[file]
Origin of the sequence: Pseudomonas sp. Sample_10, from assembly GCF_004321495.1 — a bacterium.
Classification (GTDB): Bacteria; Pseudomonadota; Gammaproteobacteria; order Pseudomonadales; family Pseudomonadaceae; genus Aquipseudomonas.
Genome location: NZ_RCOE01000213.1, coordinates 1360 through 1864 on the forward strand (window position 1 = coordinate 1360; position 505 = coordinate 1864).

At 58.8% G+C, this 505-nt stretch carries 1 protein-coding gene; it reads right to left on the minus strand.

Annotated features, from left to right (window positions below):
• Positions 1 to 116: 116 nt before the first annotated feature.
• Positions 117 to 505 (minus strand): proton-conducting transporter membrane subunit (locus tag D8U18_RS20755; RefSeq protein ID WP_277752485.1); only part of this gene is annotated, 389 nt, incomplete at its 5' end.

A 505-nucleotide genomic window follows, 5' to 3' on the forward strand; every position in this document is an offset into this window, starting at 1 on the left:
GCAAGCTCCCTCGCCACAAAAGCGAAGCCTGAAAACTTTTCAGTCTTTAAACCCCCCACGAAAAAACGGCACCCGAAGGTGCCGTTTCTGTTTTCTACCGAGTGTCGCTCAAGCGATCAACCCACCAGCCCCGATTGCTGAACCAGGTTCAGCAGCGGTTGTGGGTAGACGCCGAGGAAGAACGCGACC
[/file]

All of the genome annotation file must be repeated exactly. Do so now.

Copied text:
Origin of the sequence: Pseudomonas sp. Sample_10, from assembly GCF_004321495.1 — a bacterium.
Classification (GTDB): Bacteria; Pseudomonadota; Gammaproteobacteria; order Pseudomonadales; family Pseudomonadaceae; genus Aquipseudomonas.
Genome location: NZ_RCOE01000213.1, coordinates 1360 through 1864 on the forward strand (window position 1 = coordinate 1360; position 505 = coordinate 1864).

At 58.8% G+C, this 505-nt stretch carries 1 protein-coding gene; it reads right to left on the minus strand.

Annotated features, from left to right (window positions below):
• Positions 1 to 116: 116 nt before the first annotated feature.
• Positions 117 to 505 (minus strand): proton-conducting transporter membrane subunit (locus tag D8U18_RS20755; RefSeq protein ID WP_277752485.1); only part of this gene is annotated, 389 nt, incomplete at its 5' end.

A 505-nucleotide genomic window follows, 5' to 3' on the forward strand; every position in this document is an offset into this window, starting at 1 on the left:
GCAAGCTCCCTCGCCACAAAAGCGAAGCCTGAAAACTTTTCAGTCTTTAAACCCCCCACGAAAAAACGGCACCCGAAGGTGCCGTTTCTGTTTTCTACCGAGTGTCGCTCAAGCGATCAACCCACCAGCCCCGATTGCTGAACCAGGTTCAGCAGCGGTTGTGGGTAGACGCCGAGGAAGAACGCGACC